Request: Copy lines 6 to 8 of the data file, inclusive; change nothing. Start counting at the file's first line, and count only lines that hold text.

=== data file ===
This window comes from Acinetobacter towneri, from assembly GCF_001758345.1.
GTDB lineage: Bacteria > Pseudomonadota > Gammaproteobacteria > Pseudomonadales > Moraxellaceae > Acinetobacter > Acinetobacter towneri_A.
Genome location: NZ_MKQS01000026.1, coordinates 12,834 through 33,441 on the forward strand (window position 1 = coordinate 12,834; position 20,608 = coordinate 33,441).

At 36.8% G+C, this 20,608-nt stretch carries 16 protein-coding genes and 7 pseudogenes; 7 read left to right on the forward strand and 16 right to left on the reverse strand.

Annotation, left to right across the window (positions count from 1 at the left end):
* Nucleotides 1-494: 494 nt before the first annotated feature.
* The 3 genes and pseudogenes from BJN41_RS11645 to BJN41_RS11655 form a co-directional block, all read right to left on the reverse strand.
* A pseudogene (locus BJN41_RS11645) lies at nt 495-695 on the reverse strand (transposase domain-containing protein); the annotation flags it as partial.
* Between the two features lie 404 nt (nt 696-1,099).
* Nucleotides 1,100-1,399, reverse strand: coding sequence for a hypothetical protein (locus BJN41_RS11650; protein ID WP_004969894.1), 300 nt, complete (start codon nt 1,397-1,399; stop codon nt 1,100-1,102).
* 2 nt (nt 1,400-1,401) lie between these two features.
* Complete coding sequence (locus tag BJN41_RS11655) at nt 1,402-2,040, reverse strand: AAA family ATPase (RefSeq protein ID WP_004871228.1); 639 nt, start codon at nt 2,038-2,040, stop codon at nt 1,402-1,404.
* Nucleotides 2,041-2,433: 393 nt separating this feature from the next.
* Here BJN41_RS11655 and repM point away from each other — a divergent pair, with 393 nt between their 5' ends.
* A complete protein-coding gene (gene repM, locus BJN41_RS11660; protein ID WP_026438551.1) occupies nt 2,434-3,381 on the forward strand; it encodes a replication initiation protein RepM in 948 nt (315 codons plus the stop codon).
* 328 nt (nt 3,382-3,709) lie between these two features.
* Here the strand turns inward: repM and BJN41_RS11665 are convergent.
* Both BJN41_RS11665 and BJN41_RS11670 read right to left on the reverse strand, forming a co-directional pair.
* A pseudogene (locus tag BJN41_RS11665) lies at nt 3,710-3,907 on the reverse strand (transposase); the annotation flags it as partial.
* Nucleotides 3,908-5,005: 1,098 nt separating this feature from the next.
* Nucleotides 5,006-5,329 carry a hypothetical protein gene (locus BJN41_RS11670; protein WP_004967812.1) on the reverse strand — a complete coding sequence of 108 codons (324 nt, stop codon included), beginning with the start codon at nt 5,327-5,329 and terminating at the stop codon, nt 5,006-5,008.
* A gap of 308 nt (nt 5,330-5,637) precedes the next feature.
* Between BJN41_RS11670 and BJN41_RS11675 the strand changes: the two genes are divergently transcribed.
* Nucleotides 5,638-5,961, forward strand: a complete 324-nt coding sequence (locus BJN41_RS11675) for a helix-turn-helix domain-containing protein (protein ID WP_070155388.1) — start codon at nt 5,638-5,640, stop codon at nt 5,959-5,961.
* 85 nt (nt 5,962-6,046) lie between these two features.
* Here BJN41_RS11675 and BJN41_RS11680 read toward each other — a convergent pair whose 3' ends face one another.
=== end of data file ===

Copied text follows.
* Nucleotides 1-494: 494 nt before the first annotated feature.
* The 3 genes and pseudogenes from BJN41_RS11645 to BJN41_RS11655 form a co-directional block, all read right to left on the reverse strand.
* A pseudogene (locus BJN41_RS11645) lies at nt 495-695 on the reverse strand (transposase domain-containing protein); the annotation flags it as partial.